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SHR Neuro Krebs Kardio Lipid

Zidar, N; Langner, C; Jerala, M; Bostjancic, E; Drobne, D; Tomazic, A.
Pathology of Fibrosis in Crohn's Disease-Contribution to Understanding Its Pathogenesis
Web of Science PubMed PUBMED Central FullText FullText_MUG


Autor/innen der Med Uni Graz:
Langner Cord

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Background: Despite significant progress in the research of fibrosis in various organs, fibrosis remains a poorly understood complication of Crohn's disease (CD). We analyzed pathologic features of fibrosis and inflammation in CD and compared them with the normal bowel, aiming to clarify whether fibrosis in CD pathogenetically resembles fibrosis in other organs. Methods: Resection specimens from 30 patients with CD were included. Normal bowel from resection specimens of colorectal carcinoma was used for comparison. Trichrome Masson staining, immunohistochemistry for alpha-smooth muscle actin, fibroblast activation protein, CD34 and erg, in situ hybridization for TGF-beta 1 and analysis of selected fibrosis-related microRNAs were performed. Results: In normal bowel, CD34-positive fibroblasts/pericytes were detected in the submucosa and subserosa, particularly around blood vessels. In CD, fibrosis prevailed in the submucosa and subserosa, together with proliferation of myofibroblasts and disappearance of CD34-positive fibroblasts/pericytes. TGF-beta 1 was present in the lamina propria in normal bowel and CD, and in deeper parts of the bowel wall in CD. MicroRNAs miR-29c, miR-155 miR-150, and miR-155, which have been demonstrated to contribute to fibrosis in various organs, showed significant deregulation in CD. Conclusions: Distribution of fibroblasts/pericytes in the submucosa and subserosa of normal bowel, their disappearance in fibrosis in CD, together with the appearance of myofibroblasts, suggest that fibroblasts/pericytes are the most likely source of myofibroblasts in CD. Furthemore, fibrosis-related microRNAs showed deregulation in fibrotic areas. Pathogenesis of fibrosis in CD is thus comparable to fibrosis in other organs, in which myofibroblasts are the key effector cells, and pericytes have emerged as the main origin of myofibroblasts. Fibrosis in CD should be regarded as a result of (over)response of the bowel wall to the presence of inflammation in deep structures of the bowel wall, presenting another example of a common pathogenetic pathway of fibrosis development.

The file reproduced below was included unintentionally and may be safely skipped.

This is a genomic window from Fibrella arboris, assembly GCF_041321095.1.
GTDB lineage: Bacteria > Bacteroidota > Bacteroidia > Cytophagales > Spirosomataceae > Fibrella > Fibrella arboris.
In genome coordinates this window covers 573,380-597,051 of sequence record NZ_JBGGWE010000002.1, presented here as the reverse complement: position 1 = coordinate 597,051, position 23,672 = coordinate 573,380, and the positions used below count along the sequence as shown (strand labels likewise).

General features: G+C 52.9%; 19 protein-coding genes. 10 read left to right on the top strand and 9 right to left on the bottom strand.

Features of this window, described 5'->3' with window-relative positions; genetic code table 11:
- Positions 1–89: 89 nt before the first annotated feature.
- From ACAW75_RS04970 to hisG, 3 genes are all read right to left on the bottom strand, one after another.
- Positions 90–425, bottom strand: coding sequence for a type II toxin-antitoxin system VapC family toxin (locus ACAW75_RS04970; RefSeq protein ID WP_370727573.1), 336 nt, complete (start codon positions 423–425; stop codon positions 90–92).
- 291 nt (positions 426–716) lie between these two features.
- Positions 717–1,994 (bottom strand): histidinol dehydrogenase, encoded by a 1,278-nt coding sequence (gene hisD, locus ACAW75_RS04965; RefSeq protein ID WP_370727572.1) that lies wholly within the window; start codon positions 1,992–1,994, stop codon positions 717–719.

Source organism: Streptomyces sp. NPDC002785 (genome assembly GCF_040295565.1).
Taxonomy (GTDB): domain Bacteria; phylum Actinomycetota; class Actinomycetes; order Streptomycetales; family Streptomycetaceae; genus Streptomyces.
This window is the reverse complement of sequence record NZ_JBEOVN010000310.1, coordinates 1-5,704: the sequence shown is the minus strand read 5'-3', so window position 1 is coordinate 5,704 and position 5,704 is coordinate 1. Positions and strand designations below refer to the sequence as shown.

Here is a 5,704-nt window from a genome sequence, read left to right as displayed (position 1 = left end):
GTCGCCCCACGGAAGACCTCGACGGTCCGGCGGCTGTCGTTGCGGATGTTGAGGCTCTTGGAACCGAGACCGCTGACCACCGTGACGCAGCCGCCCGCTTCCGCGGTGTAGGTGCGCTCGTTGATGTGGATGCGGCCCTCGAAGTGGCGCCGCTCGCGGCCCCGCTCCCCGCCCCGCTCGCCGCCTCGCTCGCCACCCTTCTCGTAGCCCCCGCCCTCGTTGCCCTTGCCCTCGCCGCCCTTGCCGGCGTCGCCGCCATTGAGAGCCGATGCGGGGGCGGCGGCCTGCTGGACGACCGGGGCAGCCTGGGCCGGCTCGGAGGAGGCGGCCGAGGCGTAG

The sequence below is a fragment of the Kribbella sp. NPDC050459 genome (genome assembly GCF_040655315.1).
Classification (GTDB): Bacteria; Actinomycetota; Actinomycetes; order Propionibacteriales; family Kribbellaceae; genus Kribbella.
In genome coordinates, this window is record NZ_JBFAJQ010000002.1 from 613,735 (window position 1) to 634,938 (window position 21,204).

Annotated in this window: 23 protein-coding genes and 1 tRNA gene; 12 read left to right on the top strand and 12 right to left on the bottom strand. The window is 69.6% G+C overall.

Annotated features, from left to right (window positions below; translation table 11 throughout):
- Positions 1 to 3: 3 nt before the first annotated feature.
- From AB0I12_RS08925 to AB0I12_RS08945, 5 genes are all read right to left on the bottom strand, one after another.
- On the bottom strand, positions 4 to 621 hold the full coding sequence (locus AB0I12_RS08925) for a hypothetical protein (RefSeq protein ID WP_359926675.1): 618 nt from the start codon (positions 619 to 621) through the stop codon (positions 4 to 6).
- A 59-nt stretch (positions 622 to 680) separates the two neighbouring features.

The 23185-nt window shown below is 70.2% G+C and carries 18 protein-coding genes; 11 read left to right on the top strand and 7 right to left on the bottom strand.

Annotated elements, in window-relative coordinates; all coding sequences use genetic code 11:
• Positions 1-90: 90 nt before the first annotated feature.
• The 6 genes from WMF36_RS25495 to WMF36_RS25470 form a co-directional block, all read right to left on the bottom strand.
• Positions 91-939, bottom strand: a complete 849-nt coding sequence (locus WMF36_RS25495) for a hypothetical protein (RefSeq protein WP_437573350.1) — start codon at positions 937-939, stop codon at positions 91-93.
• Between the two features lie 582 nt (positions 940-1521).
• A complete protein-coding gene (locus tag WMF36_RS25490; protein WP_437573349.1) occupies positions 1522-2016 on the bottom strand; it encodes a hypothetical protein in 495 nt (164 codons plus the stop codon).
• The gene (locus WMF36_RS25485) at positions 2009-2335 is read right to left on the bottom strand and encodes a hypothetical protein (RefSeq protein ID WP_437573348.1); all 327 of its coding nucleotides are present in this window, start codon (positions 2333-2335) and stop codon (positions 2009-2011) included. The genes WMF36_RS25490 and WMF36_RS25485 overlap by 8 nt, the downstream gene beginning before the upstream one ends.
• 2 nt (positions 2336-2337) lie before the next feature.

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Crohn's disease
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